“This circuit breaker allows for tracking and tracing and slows hospitalisation because it slows your spread. But it is a resort I don’t want to move to because you have wedding businesses that make a living from that.
“I have spoken to the City and Alderman James Vos and they have already passed new regulations. I want to see restaurants opening on to roadways or parking bays after 6pm when roads are quieter, because you need more people outside, more fresh air and free space.
“Lockdowns destroy our jobs but even a mini-circuit breaker would also destroy jobs because you have to close down, have curfew time or people can’t go out.”
Winde said it was important to examine the existing legal frameworks to establish what powers the provincial government has.
“What powers do I have or a provincial government have in managing this virus or is it something I have to request from the president (if) this province is getting to a stage where we need to have lockdown?”
He also added the department of health was working on trigger points that would indicate pressures on the system would necessitate stricter measures.
“I have asked what are the points say we need to put another CTICC (field hospital) in place. That is what a lockdown is for, have we got sufficient health care and is the virus slow enough?
“You don’t want to get to a point where our system can’t cope and you need a drastic measure,” he added.
While stricter restrictions may impact the festive season and economic recovery, the Cape Chamber of Commerce said it would support any evidence-based decisions taken.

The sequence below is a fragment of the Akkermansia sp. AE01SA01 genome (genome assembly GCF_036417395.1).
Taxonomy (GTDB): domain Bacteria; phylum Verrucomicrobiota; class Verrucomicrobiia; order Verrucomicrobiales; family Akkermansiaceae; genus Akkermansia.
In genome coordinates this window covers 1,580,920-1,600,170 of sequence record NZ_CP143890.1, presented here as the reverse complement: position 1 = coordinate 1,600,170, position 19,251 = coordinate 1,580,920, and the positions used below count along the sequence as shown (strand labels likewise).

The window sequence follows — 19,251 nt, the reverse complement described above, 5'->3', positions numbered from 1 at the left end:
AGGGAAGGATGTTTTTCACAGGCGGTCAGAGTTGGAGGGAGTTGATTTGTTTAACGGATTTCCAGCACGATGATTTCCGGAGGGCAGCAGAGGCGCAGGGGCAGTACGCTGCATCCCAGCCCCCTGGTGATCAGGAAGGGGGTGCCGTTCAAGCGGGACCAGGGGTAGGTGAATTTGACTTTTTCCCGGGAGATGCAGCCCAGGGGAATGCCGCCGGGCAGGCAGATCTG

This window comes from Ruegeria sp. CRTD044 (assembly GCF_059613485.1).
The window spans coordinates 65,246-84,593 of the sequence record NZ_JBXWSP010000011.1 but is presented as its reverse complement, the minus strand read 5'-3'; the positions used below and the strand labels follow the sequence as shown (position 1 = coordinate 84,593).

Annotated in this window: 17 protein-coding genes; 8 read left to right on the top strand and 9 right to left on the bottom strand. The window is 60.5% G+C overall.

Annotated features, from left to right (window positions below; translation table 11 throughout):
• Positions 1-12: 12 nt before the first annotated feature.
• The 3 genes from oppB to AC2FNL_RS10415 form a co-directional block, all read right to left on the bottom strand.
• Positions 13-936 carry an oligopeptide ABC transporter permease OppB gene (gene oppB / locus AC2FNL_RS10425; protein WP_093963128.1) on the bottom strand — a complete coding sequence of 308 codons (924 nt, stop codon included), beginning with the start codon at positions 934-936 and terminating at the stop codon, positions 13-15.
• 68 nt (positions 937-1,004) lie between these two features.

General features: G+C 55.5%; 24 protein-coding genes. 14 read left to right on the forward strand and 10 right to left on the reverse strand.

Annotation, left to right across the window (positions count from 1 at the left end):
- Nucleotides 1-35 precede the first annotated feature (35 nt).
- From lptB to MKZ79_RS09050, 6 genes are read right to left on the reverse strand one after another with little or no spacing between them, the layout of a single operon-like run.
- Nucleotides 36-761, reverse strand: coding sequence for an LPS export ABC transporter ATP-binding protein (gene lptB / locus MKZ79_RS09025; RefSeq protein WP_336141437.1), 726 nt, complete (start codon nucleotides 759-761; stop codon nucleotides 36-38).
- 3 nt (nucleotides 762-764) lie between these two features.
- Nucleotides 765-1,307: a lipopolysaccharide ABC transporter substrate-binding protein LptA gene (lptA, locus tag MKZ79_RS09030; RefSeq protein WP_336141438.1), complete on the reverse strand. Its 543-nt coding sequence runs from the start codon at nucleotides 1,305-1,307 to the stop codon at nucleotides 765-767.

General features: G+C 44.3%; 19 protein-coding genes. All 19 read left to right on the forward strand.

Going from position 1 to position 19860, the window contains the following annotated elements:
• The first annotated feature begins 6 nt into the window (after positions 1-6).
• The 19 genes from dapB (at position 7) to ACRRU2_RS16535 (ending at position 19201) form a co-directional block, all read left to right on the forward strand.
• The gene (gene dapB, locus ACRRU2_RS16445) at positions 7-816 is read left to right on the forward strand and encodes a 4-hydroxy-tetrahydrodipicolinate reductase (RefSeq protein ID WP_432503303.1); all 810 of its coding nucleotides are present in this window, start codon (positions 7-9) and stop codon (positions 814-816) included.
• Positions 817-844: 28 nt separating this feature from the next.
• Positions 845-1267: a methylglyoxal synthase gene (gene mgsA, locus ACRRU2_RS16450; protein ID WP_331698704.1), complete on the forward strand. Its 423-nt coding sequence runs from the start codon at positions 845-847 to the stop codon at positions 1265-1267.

“We understand that people are suffering the commercial consequences of infection control, but decisions should not be made lightly that affects human life. We appreciate the argument that the protracted suffering that lockdown imparts but we support the Premier’s decision ,” said the chamber’s Janine Myburgh.
“We cannot afford a resurgence of Covid – that impact will cause even more pain and suffering. We need to do everything to prevent further restrictions at all costs. We must adhere to the protocol set.
“The economy can hardly survive an additional lockdown.”
The resurgence has not prevented people from making holiday plans and attending events.
James Tagg, co-founder and director of Quicket, said the online booking platform had experienced a boom in physical events taking place during the season. “People (are) buying tickets, most of the shows are sold out. People are obviously wary about the announcement made by the Premier, but it hasn’t dampened the spirit.”
Waterfront Charters, a Cape Town company offering private boat charters and cruise parties, said bookings had been higher than expected.
“Many of these special event cruises being sold out well in advance,” said spokesperson Graham Barlow. Meanwhile, the Protea Hotel Fire and Ice! in Tamboerskloof, will hosts its annual New Year’s Eve celebration.
General manager Albert Smit said the event would be downsized with attendance limited to 200 people.
The St George’s Cathedral midnight Christmas mass is also expected take place. Reverend Michael Weeder said attendance was by registeration only, at the cathedral office.
Matriculants are expected to attend the annual Plett Rage in Plettenberg Bay from January 29 to February 6.
Festival director Ronen Klugman said: “Our technology allows for track and tracing, everyone has armbands that get scanned in when you enter specific spaces. We have a full medical detail and information on the clientele.
“We are also considering all clients to get Covid-19 tests 72 hours before they actually come to Plett, which is unprecedented.”
The V&A Waterfront cancelled its New Year’s Eve fireworks display.